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Breaking the du-opoly

Breaking the du-opoly

Broadband is up to fourteen times more expensive in the UAE compared with other markets. But an expected price war between telcos Etisalat and du could save consumers serious money.

January 26, 2010 1:57 by



When UAE telecoms provider du launched commercial services in February 2007, many expected that the new competition in the market would benefit consumers, who under the incumbent Etisalat had been hit by relatively high telephone charges – and exorbitant broadband fees.

Instead, the only competition seemed to centre on marketing and branding: Even today, the pricing structures of these two ‘competing’ telecoms companies remain almost identical.

According to their websites, Etisalat and du have the same pricing for their basic postpaid mobile phone services. And the two service providers’ broadband charges are virtually identical – not to mention among the highest in the world.

In fact, Etisalat and du charge up to fourteen times the fees for their broadband services compared with other markets.

According to a Kipp survey, Etisalat customers pay AED499 a month for an 8Mbps broadband connection – while their counterparts in the UK, using popular provider o2, pay only AED75 a month. The o2 package includes a free wireless router (which costs AED240 extra with Etisalat) and connection (up to AED200 with Etisalat). Furthermore, o2 customers get two months’ free internet, and the company’s mobile phone customers can benefit from a monthly discounted rate of AED45.

And so, the total annual fee for the 8Mbps broadband service with Etisalat (including modem) is AED6428 – compared with just AED450 with o2 (assuming the consumer is a mobile phone customer too). This means that UAE consumers pay up to fourteen times more for a broadband connection compared with their counterparts in the UK.



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6 Comments

  1. AmirAce on January 26, 2010 3:25 pm

    The prices of UAE telecom are ridiculous. Unfortunately we cannot do anything about it. Instead of protecting consumers interest TRA was formed to protect Etisalat’s revenues.

    I believe Etisalat makes around AED1.5 billion per quarter in profits. Introduction of DU has done nothing.

     
  2. TonyV on January 27, 2010 8:09 am

    Nothing will change. All that will happen is Etisilat and DU will sit down together and agree a price for all their broadband prices and charges. This changes nothing.
    What needs to happen is for more international companies being allowed into the UAE to compete on an ‘equal playing field’, which will create more competition and therefore benefit the consumer as well as the companies in question. This is why Broadband charges are so reasonable in the UK. However, alas this is of course is a ‘pipe dream’.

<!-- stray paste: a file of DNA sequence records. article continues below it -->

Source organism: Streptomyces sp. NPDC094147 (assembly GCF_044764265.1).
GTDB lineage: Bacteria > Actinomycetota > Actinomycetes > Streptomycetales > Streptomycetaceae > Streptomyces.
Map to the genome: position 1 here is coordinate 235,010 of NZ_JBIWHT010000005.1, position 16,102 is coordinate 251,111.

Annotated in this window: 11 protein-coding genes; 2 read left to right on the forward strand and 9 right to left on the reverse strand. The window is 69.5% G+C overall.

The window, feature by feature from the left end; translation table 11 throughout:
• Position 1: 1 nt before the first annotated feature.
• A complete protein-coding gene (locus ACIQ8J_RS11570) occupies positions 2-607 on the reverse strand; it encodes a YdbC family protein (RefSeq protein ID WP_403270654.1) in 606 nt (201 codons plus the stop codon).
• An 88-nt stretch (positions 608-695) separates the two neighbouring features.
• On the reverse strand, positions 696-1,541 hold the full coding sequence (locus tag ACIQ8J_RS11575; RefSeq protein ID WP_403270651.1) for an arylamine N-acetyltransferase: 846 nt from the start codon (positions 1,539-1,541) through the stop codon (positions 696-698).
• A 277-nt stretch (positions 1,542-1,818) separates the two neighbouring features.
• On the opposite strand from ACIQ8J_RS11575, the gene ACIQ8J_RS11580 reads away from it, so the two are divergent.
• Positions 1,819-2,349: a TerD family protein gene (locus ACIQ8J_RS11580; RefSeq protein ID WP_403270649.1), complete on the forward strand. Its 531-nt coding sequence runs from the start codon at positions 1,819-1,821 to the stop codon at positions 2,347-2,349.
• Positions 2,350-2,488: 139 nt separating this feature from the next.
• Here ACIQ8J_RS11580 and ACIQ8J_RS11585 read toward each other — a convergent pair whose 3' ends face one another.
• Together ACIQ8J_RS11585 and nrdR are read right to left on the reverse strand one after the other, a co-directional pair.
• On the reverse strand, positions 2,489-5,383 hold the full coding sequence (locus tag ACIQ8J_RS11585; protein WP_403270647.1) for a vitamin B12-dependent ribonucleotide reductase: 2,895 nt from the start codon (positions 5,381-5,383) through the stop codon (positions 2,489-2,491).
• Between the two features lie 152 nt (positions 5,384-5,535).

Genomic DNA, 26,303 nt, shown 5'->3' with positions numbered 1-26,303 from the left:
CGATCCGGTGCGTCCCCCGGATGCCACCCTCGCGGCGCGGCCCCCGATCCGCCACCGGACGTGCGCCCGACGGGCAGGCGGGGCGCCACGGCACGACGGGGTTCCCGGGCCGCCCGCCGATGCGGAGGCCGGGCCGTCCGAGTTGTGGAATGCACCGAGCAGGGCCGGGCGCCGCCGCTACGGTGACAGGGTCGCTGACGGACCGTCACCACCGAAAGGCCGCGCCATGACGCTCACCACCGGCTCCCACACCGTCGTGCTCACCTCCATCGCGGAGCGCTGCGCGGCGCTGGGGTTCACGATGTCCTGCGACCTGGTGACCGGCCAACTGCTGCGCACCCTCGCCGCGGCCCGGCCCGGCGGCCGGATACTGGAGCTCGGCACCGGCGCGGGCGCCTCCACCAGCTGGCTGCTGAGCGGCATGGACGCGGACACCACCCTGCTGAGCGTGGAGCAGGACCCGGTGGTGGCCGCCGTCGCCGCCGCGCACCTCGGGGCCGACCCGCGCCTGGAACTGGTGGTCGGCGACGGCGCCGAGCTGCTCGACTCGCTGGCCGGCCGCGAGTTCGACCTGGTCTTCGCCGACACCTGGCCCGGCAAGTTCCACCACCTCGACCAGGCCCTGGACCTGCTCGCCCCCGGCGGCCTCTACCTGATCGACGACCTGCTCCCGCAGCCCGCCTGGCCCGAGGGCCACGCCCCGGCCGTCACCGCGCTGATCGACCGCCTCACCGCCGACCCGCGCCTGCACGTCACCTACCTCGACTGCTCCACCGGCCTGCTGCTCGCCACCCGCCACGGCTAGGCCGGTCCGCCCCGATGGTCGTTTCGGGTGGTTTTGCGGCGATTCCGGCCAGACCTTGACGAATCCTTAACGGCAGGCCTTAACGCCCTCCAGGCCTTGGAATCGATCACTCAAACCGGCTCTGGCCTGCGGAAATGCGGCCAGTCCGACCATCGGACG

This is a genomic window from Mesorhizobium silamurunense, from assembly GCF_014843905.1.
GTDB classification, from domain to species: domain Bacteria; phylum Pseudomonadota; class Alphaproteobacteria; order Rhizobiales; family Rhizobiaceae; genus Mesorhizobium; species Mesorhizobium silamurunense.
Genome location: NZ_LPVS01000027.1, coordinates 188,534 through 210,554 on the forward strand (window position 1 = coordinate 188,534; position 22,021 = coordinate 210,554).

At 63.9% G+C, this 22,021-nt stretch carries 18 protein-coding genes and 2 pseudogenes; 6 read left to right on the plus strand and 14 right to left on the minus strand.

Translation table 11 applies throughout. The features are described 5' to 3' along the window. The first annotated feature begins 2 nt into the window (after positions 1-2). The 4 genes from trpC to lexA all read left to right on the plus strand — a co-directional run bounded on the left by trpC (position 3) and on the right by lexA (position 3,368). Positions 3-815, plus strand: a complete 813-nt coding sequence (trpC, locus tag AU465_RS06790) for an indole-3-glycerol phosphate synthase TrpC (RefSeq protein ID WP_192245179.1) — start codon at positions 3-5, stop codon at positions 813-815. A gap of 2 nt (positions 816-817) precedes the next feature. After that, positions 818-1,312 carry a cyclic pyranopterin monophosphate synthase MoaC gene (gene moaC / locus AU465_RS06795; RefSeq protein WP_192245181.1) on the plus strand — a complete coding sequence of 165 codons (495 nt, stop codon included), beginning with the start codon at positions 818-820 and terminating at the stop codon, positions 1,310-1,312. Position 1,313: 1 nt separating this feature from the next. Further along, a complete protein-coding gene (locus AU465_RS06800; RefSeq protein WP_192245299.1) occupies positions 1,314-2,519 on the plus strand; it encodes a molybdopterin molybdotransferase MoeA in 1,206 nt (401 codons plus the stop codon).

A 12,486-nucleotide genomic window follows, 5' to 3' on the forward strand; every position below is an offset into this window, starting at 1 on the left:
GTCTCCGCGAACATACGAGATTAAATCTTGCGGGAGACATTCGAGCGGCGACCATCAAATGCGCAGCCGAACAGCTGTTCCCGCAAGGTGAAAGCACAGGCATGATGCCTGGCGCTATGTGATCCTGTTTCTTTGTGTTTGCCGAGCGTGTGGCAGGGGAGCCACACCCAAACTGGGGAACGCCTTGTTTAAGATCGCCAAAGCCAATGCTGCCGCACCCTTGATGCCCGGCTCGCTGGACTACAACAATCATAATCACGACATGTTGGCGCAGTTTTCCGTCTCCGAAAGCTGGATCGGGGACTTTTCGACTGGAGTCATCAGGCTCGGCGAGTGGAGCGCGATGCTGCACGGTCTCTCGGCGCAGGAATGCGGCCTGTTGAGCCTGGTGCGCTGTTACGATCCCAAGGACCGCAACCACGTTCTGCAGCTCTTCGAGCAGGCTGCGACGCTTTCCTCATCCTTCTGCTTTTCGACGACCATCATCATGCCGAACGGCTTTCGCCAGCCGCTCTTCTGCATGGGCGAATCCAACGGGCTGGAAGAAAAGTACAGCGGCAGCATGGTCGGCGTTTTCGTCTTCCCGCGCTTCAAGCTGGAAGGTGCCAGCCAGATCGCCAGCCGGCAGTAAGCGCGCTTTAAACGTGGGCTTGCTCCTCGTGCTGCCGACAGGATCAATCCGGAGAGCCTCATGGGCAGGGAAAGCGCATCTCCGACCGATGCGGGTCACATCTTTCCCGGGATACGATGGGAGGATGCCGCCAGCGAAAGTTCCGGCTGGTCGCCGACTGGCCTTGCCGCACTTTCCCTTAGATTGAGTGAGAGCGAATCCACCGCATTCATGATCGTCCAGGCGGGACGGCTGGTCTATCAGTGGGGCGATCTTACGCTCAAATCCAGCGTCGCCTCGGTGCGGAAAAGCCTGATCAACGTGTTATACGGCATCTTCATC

3. Loree on January 27, 2010 11:46 am

    Businesses in Dubai Media City are basically held hostage to DU in terms of rates and services — it is even worse that the du-opoly outside the freezones because you cannot even switch between DU and Etisalat in Dubai Media City freezone. Here, it is a DU-monopoly.

     
  4. Sam Dubai on January 27, 2010 2:04 pm

    I think that DU uses the Etislat network so I doubt they would undercut DU’s pricing.

    keep dreaming.

     
  5. Lance Voix on January 28, 2010 11:13 am

    Its Incredible, du actually built the infrastructure in the marina and emirats living to provide 100mpbs to subscribers, back in 2002 but due to the lack of competition the prices were set the same as Etisalats and most people are only getting 512 or a 1meg, because they can’t justify spending any more. Also, its odd that over 7 years the prices have not even slightly reduced.

    Its high time the TRA did its job properly and worked for the consumers and not the operators. There is still no free competition on the fixed side. I tought that the WTO set dwon ruling that te U.A.E must liberalise its market, seems like the WTO has been fooled.

     
  6. Jola Chudy on March 4, 2010 7:25 am

    One problem is that many areas are serviced by either one or the other provider, but not both. For example, in Old Town, the only option is to get Du, so even if prices were lowered, many consumers would still not have a choice. I think the only way that’s going to happen is if private telecoms companies are allowed to enter the market.

     

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